Disaster in Haiti: When the Rebuilding Begins

Secretary of State and Haitian presidentFed up of hearing their country described as ?the poorest country in the Western hemisphere? and ?one of the world?s poorest and least developed countries,? Haitian-Americans are hoping that a brand new image of Haiti will emerge when it rebuilds from the devastation caused by the earthquake of Jan. 12.

Achieving that image will require a rebuilding campaign that addresses not only the country?s physical infrastructure, but also the productivity of its people and policies that govern entrepreneurial activity.

?This [earthquake] is a clean-up,? declared one resident of East Flatbush, the heart of the Haitian community in Brooklyn, N.Y. ?There was too much poverty, too much stealing of the aid that comes to help the country. So now the president is homeless and the homes of the rich people are gone. I am praying we will see a new Haiti now.?

A confident U.S. Secretary of State Hillary Clinton went beyond hoping and praying. ?You have been severely tested. But I believe Haiti can come back even stronger and better in the future,? she said on Saturday in Port-au-Prince, Haiti?s decimated capital, after meeting with Haitian President Ren? Pr?val.
The Jan. 12 earthquake, which measured 7.0 on the Richter scale, was the worst to hit the region in more than 200 years. The dead are said to number more than 100,000 and the injured in the tens of thousands with many not expected to recover. No one has yet attempted to put a firm dollar figure on the physical damage.

Haiti?s poverty statistics are startling indeed: 80 percent of the population live below the poverty line — on less than $2 a day — and 54 percent live in abject poverty. The fact that Haiti is also the least polluting country in the hemisphere — emitting zero metric tons of carbon dioxide per person even with a population of 9.8 million while tiny St. Kitts and Nevis, with only 50,000 people, emits two metric tons per capita — is of little comfort to Haitians who yearn for more robust indigenous economic activity on the island.?

Two-thirds of all Haitians depend on the agricultural, agrarian, fisheries and farming sectors. They engage in mainly small-scale subsistence farming that too often is disrupted by natural disasters. In 2008, for example, four tropical storms caused nearly $1 billion in damage, the bulk of it to the transportation infrastructure that moves people and goods to market and to the agriculture sector.??

With little evidence of a genuine commitment to capacity building for the country?s human resources and the indignity of an over-reliance on international charity to stay alive, Haitians for decades have fled the country for better economic opportunities.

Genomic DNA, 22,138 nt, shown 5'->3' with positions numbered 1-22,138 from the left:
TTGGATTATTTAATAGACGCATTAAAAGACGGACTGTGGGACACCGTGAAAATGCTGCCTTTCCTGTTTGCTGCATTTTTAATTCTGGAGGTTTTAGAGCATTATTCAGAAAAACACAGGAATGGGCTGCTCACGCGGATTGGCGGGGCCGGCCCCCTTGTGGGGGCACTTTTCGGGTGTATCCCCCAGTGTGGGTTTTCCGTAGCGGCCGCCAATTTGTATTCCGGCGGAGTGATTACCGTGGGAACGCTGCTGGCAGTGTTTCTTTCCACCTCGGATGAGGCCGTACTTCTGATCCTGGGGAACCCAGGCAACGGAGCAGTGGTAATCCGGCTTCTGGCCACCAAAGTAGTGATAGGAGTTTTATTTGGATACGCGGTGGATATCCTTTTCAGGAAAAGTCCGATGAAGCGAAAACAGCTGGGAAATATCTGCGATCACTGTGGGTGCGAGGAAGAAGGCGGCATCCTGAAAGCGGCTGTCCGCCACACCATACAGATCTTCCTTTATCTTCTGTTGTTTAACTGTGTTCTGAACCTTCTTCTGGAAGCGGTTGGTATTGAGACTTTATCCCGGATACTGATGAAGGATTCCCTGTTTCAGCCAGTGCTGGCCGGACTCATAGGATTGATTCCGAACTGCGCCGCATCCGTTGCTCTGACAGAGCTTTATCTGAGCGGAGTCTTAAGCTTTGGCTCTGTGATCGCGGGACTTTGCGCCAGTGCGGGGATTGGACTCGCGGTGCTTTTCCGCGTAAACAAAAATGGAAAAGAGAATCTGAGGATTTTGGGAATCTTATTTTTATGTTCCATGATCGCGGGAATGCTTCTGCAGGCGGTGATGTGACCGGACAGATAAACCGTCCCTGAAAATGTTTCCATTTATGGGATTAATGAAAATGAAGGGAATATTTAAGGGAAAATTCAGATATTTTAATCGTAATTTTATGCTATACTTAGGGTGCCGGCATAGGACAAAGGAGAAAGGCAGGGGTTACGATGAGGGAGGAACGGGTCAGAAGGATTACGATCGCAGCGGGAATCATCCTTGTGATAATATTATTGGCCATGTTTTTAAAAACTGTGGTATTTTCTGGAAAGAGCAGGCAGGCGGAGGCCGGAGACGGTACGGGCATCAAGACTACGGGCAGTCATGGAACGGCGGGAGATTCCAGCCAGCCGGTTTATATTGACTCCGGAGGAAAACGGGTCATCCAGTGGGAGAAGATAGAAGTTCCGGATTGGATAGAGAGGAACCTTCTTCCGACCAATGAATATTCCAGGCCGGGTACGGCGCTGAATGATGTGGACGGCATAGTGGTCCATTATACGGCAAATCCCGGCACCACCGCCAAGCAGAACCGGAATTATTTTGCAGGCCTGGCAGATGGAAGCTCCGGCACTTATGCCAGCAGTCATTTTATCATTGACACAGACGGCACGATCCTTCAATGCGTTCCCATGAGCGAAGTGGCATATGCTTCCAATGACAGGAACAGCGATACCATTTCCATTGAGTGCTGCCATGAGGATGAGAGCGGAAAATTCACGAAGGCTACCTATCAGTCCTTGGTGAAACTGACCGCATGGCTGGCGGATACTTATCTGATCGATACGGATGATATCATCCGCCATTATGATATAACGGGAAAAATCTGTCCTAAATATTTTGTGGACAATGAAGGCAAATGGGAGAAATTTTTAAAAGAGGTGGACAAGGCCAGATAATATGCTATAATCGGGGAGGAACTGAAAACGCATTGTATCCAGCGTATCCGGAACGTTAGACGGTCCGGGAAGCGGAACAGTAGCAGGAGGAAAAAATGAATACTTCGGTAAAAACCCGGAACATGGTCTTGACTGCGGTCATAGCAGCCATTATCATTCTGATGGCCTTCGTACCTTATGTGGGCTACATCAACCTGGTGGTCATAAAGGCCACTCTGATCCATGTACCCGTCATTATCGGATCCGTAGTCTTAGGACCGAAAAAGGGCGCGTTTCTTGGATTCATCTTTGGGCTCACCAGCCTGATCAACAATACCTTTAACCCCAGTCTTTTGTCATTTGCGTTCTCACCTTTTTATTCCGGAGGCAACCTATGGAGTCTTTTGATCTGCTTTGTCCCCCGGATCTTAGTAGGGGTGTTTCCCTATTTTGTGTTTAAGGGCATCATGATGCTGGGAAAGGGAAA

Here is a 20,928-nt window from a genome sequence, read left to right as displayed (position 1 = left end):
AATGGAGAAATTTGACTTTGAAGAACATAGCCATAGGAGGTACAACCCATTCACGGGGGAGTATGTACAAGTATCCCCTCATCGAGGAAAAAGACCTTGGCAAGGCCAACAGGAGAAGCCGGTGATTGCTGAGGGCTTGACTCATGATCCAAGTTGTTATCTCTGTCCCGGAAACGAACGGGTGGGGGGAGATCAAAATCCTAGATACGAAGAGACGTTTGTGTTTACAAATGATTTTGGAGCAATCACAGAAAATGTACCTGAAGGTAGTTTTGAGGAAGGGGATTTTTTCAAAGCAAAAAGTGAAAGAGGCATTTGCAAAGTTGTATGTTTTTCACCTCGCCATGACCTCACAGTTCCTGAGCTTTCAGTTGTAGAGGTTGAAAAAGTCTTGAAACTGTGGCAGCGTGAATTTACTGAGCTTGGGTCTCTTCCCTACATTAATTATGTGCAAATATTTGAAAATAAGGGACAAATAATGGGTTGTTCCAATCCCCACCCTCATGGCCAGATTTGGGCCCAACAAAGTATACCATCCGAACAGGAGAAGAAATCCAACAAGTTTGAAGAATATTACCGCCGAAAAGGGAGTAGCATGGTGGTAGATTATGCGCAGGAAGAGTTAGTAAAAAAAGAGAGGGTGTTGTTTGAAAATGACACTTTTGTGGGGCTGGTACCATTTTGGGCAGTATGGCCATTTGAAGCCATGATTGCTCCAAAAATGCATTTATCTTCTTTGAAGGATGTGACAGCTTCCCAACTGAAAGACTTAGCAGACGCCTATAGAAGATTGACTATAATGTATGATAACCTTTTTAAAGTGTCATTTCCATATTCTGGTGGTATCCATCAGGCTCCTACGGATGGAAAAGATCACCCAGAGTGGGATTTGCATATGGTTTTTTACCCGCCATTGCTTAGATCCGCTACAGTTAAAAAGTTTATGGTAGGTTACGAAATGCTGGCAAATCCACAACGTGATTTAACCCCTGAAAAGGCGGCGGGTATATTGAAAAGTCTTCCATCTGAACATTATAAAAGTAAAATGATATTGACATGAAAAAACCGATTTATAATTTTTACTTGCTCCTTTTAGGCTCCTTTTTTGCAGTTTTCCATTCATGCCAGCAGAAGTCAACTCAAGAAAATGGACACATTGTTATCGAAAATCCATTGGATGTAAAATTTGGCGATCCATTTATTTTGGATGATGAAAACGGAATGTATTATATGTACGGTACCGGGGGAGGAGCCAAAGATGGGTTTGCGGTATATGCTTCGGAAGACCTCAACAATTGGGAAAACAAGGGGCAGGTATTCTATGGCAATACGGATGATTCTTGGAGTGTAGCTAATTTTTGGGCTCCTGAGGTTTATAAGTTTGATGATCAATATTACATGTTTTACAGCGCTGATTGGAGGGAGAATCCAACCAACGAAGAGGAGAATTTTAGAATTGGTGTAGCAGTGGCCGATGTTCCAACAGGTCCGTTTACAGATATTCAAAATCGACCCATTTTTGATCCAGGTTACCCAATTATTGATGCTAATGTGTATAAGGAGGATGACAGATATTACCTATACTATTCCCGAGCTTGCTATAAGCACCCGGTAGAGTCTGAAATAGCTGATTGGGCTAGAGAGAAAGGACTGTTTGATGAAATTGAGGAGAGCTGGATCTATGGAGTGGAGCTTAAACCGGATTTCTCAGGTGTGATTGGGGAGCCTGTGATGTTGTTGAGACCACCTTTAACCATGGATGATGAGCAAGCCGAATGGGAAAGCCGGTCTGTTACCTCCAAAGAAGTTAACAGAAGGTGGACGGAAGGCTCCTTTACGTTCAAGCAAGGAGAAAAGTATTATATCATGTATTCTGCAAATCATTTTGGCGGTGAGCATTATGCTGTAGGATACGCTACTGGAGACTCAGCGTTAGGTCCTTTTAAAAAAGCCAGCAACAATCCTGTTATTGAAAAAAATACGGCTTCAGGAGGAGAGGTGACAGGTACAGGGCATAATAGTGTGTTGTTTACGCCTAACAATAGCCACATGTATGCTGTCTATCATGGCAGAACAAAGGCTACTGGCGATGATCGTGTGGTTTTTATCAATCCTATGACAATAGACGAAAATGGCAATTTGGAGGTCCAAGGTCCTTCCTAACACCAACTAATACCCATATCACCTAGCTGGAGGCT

Fleeing does not mean abandonment, however.

Remittances from the nearly 1.5 million to 2 million Haitians toiling in foreign countries sent home $1.8 billion from their earnings in 2007, up from the $108 million they sent back in 1995. Remittances are now Haiti?s primary source of foreign currency exchange, accounting for nearly a quarter of the country?s gross domestic product (its total output of goods and services) and more than twice its revenues from exports.

More than a gesture of compassion, the Obama administration?s decision on Friday to temporarily grant legal status to the tens of thousands of Haitian immigrants who were living in the United States illegally before the earthquake is one way to keep remittances flowing.??

For many, the earthquake is a chance to start afresh and regain the dignity of being the first independent nation in Latin America, the only nation in the world to earn its independence as part of a successful slave rebellion, and the first Black-ruled nation in the post-colonial era. Harnessing the entrepreneurial spirit of Haitians at home and abroad would be a step in that direction. But Haiti does little to encourage entrepreneurial activity, even though such activity is recognized as a primary contributor to economic advancement.

Of the 155 countries tracked in the World Bank?s 2010 Doing Business report, the island ranks 151st when it comes to implementing regulations and procedures to enhance business activity. Among its most onerous practices, it requires entrepreneurs to comply with a whopping 13 procedures before they can operate a business. It takes 195 days to start a business, the cost to do so amounts to 227.9 percent of income per capita and the minimum capital entrepreneurs must first deposit amounts to 22.4 percent of income per capita.

Obtaining a construction permit requires 11 procedures, 1,179 days and cost the equivalent of 569.5 percent of income per capita. Registering property requires five?? procedures, 405 days and cost 6.4 percent of the property value.

Entrepreneurs must make 42 tax payments a year, which take 160 hours. The total tax rate is 40.1 percent of profit. Those who wish to export must produce eight documents. Export procedures take 35 days and it cost $1,005 to ship a single container. On the import side, 10 documents are required, procedures take 33 days and the cost to import a container is $1,545.

It takes 508 days to recover a commercial debt through the courts, at a cost of 42.6 percent of the claim. Going through an insolvency process takes 5.7 years and cost 30 percent of the value of the estate. The recovery rate after an insolvency process is a mere 2.7 cents on the dollar, compared to 92.5 cents in Japan, which ranks first in this category.

When the rebuilding begins in Haiti, policymakers hopefully will have a blueprint for eradicating such impediments to vigorous local entrepreneurship and for building capacity.

Rosalind McLymont is the executive editor of The Network Journal.